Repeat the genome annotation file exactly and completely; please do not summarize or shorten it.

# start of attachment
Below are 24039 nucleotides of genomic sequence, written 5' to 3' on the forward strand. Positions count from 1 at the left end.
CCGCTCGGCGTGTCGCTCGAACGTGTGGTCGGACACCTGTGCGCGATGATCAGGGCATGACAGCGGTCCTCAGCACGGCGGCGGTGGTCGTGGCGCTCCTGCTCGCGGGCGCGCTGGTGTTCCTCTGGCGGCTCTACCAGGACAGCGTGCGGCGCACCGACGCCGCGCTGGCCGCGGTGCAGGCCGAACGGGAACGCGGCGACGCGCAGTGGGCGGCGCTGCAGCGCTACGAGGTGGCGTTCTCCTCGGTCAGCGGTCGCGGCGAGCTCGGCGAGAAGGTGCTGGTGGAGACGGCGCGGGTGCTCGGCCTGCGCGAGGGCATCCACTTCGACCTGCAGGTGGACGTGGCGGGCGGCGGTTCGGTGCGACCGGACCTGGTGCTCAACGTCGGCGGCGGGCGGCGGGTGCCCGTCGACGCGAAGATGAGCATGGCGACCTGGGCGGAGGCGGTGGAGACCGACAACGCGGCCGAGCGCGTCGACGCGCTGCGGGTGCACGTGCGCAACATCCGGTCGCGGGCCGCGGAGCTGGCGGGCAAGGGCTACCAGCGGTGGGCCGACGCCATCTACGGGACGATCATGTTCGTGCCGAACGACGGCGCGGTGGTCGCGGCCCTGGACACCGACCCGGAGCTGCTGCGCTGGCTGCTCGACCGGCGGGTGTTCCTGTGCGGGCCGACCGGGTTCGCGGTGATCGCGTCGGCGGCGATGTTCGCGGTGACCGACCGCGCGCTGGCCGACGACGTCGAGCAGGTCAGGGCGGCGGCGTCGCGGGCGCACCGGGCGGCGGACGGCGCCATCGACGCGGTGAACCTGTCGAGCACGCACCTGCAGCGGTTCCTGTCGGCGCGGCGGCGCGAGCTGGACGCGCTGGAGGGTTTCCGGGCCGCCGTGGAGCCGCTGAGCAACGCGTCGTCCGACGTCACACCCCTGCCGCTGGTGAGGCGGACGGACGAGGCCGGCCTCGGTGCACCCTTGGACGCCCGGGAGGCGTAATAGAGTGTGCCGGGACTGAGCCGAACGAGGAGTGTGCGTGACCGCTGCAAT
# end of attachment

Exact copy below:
Below are 24039 nucleotides of genomic sequence, written 5' to 3' on the forward strand. Positions count from 1 at the left end.
CCGCTCGGCGTGTCGCTCGAACGTGTGGTCGGACACCTGTGCGCGATGATCAGGGCATGACAGCGGTCCTCAGCACGGCGGCGGTGGTCGTGGCGCTCCTGCTCGCGGGCGCGCTGGTGTTCCTCTGGCGGCTCTACCAGGACAGCGTGCGGCGCACCGACGCCGCGCTGGCCGCGGTGCAGGCCGAACGGGAACGCGGCGACGCGCAGTGGGCGGCGCTGCAGCGCTACGAGGTGGCGTTCTCCTCGGTCAGCGGTCGCGGCGAGCTCGGCGAGAAGGTGCTGGTGGAGACGGCGCGGGTGCTCGGCCTGCGCGAGGGCATCCACTTCGACCTGCAGGTGGACGTGGCGGGCGGCGGTTCGGTGCGACCGGACCTGGTGCTCAACGTCGGCGGCGGGCGGCGGGTGCCCGTCGACGCGAAGATGAGCATGGCGACCTGGGCGGAGGCGGTGGAGACCGACAACGCGGCCGAGCGCGTCGACGCGCTGCGGGTGCACGTGCGCAACATCCGGTCGCGGGCCGCGGAGCTGGCGGGCAAGGGCTACCAGCGGTGGGCCGACGCCATCTACGGGACGATCATGTTCGTGCCGAACGACGGCGCGGTGGTCGCGGCCCTGGACACCGACCCGGAGCTGCTGCGCTGGCTGCTCGACCGGCGGGTGTTCCTGTGCGGGCCGACCGGGTTCGCGGTGATCGCGTCGGCGGCGATGTTCGCGGTGACCGACCGCGCGCTGGCCGACGACGTCGAGCAGGTCAGGGCGGCGGCGTCGCGGGCGCACCGGGCGGCGGACGGCGCCATCGACGCGGTGAACCTGTCGAGCACGCACCTGCAGCGGTTCCTGTCGGCGCGGCGGCGCGAGCTGGACGCGCTGGAGGGTTTCCGGGCCGCCGTGGAGCCGCTGAGCAACGCGTCGTCCGACGTCACACCCCTGCCGCTGGTGAGGCGGACGGACGAGGCCGGCCTCGGTGCACCCTTGGACGCCCGGGAGGCGTAATAGAGTGTGCCGGGACTGAGCCGAACGAGGAGTGTGCGTGACCGCTGCAAT